On the Jungle Floor

On the Jungle Floor

by Van Hunt



Van Hunt's first album peaked at the bottom of the Top 40 R&B Albums chart. Anyone who heard it and liked it couldn't help but be surprised that it didn't create a bigger ripple, particularly since it wasn't hard to imagine hearing the likes of "Dust" or "Down Here in Hell (With You)" on regular daytime rotation across the country. But the album sort of tanked, despite its unmistakable strengths and positive reviews. Hunt must have been somewhat frustrated while watching similarly organic and musical singles by Anthony Hamilton, John Legend, and Alicia Keys ride to glory, but then again, all he has needed for a cold dose of reality is a talk with frequent collaborator Rahsaan Patterson, another supremely talented and likeminded artist who has had to settle for an unfairly cult-size following. Hunt's second album, On the Jungle Floor, has no overtones of desire for crossing over, so perhaps he's already content with his position. In fact, the album seems less self-conscious and compromised than the debut. Hunt's songwriting is also sharper and more assured, though it doesn't always pay off; he's occasionally overambitious and overextends himself when he goes out of his way to prove his individualism. Minus a few songs, the album would be a great deal tighter and run no risk of neutralizing any of the aspects that make Hunt one of the smartest and most slyly creative R&B artists. He continues to boldly blend styles like some of his heroes (Prince, Rick James), goes off on a couple hard rock tangents (one of which retains his melodic sense), and continuously finds ways to base the material he writes in '70s soul and funk without making any blatant throwbacks (even the flashes of fellow Dayton natives Slave within "Stage Lights" are kept brief). At least eight of the songs written in whole or in part by Hunt are worth singling out, but the cover of Iggy Pop and James Williamson's "No Sense of Crime" must be mentioned for its pumping of Technicolor into the black-and-white original, as if it had been meant for the second side of Sly & the Family Stone's There's a Riot Goin' On or Prince & the Revolution's Around the World in a Day.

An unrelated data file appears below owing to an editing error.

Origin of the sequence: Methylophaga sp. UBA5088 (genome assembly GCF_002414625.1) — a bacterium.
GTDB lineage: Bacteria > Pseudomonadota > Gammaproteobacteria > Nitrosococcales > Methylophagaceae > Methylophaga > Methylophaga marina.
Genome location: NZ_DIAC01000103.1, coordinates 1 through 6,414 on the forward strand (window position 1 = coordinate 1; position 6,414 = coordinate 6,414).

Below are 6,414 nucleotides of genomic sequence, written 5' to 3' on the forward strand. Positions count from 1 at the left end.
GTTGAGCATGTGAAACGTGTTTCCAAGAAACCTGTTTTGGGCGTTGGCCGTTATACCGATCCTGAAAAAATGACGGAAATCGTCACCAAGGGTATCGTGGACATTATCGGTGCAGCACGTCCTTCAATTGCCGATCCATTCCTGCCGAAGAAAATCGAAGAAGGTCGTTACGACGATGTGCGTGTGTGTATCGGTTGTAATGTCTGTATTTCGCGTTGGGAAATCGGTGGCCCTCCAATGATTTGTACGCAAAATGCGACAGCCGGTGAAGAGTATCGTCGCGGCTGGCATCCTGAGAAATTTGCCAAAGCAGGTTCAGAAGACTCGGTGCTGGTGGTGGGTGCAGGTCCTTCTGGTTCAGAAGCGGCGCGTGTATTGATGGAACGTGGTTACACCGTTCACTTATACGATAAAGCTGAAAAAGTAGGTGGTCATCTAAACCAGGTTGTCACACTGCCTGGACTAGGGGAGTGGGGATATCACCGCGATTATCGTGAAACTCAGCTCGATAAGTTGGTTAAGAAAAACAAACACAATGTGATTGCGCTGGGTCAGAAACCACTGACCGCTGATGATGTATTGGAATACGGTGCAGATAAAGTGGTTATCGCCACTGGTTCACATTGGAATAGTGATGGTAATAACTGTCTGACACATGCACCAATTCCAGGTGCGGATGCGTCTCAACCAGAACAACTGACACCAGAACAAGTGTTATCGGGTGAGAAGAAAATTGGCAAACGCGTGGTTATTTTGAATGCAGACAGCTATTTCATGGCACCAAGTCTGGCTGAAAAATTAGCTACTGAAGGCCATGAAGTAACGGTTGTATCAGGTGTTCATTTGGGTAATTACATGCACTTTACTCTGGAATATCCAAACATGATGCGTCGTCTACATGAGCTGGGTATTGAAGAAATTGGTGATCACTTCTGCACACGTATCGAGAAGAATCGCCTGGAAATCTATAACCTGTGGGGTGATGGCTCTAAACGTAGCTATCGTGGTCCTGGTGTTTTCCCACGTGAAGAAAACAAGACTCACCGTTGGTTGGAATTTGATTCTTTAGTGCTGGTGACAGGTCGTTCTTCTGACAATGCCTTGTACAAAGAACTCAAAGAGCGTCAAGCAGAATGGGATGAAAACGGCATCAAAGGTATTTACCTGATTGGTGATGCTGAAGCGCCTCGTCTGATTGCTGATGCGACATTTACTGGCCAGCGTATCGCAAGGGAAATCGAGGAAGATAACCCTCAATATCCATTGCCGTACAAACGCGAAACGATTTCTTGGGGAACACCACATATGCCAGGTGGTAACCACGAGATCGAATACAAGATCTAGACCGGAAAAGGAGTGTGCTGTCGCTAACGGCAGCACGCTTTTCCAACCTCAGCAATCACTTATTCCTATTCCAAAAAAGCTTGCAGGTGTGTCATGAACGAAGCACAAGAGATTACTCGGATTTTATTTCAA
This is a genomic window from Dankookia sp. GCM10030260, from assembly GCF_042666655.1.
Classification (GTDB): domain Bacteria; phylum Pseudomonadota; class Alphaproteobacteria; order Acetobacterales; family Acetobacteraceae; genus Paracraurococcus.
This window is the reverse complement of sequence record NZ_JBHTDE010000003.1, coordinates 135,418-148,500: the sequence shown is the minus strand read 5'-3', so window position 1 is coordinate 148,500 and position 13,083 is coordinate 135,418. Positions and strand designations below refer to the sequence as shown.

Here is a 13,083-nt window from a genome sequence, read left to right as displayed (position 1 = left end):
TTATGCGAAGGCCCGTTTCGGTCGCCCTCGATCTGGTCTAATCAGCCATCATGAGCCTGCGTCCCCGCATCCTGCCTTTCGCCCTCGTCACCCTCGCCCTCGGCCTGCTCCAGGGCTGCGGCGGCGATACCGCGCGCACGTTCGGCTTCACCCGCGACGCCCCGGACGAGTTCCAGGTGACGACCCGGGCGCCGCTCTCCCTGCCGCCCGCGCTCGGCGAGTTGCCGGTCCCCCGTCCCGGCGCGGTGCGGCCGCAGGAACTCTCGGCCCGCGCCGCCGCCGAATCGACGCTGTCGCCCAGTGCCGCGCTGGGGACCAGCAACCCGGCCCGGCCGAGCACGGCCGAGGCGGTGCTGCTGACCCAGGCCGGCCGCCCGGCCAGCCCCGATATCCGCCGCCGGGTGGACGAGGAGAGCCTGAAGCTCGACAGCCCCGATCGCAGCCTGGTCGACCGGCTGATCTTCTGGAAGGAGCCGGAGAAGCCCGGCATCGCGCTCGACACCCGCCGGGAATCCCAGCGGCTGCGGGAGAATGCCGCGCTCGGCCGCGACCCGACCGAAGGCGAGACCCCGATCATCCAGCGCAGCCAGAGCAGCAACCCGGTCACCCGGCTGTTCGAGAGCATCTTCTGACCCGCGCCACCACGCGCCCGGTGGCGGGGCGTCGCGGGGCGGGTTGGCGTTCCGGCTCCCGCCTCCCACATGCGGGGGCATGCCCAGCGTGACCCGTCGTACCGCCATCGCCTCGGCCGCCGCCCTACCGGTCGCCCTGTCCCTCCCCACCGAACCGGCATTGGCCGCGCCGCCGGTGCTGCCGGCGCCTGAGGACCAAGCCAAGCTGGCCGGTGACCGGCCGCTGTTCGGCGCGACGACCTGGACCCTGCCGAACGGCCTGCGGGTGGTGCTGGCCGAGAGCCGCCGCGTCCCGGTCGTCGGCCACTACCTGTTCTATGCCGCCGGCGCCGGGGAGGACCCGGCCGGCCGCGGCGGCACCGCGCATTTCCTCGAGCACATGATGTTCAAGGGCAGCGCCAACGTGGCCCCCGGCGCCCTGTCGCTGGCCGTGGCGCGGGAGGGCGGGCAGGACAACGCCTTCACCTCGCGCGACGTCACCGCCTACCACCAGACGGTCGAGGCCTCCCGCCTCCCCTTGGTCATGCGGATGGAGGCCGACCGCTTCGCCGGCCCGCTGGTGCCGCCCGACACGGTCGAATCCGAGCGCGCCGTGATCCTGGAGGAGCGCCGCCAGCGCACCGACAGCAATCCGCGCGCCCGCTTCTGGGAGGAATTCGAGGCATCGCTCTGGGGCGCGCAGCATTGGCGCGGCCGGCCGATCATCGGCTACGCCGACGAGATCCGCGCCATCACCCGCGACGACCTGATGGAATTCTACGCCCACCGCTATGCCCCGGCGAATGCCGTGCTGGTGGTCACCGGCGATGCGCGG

Product Details

Release Date: 04/04/2006
Label: Capitol
UPC: 0724347485121
catalogNumber: 74851

Album Credits

Performance Credits

Van Hunt   Primary Artist,Bass,Guitar,Drums,Keyboards,Vocals,Various
Bruce Dukov   Violin
Sid Page   Violin
Bill Bottrell   Bass,Guitar,Keyboards,Background Vocals
Jacqueline Brand   Violin
Larry Corbett   Cello
Brian Dembow   Viola
Joel Derouin   Violin
Stephen Erdody   Cello
Armen Garabedian   Violin
Berj Garabedian   Violin
George Gordon   Bass,Guitar
Julie Gigante   Violin
Endre Granat   Violin
Armen Ksadjikian   Cello
David Low   Cello
Robin Olson   Violin
Katia Popov   Violin
Barbara Porter   Violin
Mark Robertson   Violin
Danny Seidenberg   Viola
Albert Wing   Horn
Natalie Leggett   Violin
Darrin McCann   Viola
Caroline Campbell   Violin
Sarah Thornblade   Violin
Samuel Formicola   Viola
Tracy Williams   Drums
James Freebarin-Smith   Cello
Alyssa Park   Violin
Songa Lee   Violin
Neel Hammond   Violin
Han Oh   Viola
Roberto Cain   Violin
Truth Hunt   Keyboards
Serena McKinney   Violin
Elizabeth Nation   Keyboards
Daniel Solammon   Horn
Curtis Whitehead   Bass,Guitar
Lorenzo Whitehead   Drums
Phillip Levy   Violin
Marlow Fisher   Viola
Mario de León   Violin
Matthew Funes   Viola
Sarah Parkins   Violin
Brian Macleod   Drums

Technical Credits

Bill Bottrell   Producer,Engineer,Audio Production
Patrick Warren   String Arrangements
C. Whitehead   Composer
Randy Jackson   Management
Eric Roinestad   Art Direction
Van Hunt   Composer,Producer,Audio Production
Melissa Mattey   Engineer
L. James   Composer
J. Williamson   Composer
MiMi "Audio" Parker   Engineer
Daniel Solammon   String Arrangements
Jorge Del Barrio   String Arrangements

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